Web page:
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Atieno et al / Journal of Biology (2013), Vol. 01, Issue 05, pp. 106-111 Research Paper
Antibiotic Resistance of Faecal Bacteria Indicators and
Pathogens Isolated from Sludge and Wastewaters of
Abattoirs in Nairobi, Kenya
Nyamboya Rosemary Atieno1, Okemo Paul Owuor1* and Ombori Omwoyo1 1Department of Plant and Microbial Sciences, Kenyatta University, P.O. Box 43844-00100, Nairobi, Kenya *Tel: +254-722942072 *E-Mail:,

Bacterial antibiotic resistance has become a serious problem among pathogenic bacteria and has led to increased concern
surrounding environmental risks and potential spread of resistance in microbial species. Besides having clinical consequen-
ces, resistant bacteria of animal origin may be the source of determinants of resistance for the possible transfer to human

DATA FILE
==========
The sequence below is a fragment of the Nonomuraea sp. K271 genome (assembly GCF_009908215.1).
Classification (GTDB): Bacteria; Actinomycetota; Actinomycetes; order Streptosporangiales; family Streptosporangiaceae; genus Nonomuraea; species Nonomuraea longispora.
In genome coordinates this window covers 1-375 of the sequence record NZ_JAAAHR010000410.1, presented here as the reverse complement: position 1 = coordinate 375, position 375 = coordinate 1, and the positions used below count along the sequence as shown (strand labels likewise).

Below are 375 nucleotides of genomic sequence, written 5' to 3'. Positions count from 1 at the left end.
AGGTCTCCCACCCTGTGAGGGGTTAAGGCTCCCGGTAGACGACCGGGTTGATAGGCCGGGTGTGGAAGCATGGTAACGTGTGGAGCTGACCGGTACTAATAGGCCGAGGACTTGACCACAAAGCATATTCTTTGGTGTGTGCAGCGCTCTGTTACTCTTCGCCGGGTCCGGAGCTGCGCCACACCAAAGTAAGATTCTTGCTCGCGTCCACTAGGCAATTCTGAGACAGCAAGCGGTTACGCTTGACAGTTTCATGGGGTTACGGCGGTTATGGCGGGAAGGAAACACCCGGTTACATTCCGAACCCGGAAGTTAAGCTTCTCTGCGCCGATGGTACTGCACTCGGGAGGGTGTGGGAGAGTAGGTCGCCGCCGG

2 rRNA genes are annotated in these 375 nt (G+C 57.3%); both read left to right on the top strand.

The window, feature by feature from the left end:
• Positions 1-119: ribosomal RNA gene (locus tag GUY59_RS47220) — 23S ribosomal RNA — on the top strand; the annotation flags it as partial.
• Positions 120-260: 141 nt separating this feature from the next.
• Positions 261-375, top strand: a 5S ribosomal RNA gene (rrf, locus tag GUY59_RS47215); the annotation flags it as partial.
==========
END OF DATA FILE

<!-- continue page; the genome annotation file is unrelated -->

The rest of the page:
strains. The objectives of the present study were to determine the abundance and distribution of antibiotic and multiple drug
resistance among faecal bacteria indicators and pathogens found in wastewaters of animal abattoirs in Nairobi, Kenya.
Standard microbiological methods were used to isolate and identify faecal streptococci, faecal coliforms, Vibrio and
Salmonella species. Sensitivity to antibiotics was determined by agar diffusion method. The mean intermediary sensitive
case (8.1% (±5.6)) was significantly lower (p=0.00) compared to the mean sensitive (41.3% (±23.1)) and mean resistant
(50.6% (±22.3)) cases at p<0.05. Isolates showed high resistance to lincomycin (90%), ampicillin (80%), and methicillin
(72.5%) and low resistance to chloramphenicol (22.5%). The results provided dynamics of resistance development in warm
blooded animals usually consumed by humans. Multiple antibiotic resistance index was >0.2 indicating high risk of exposu-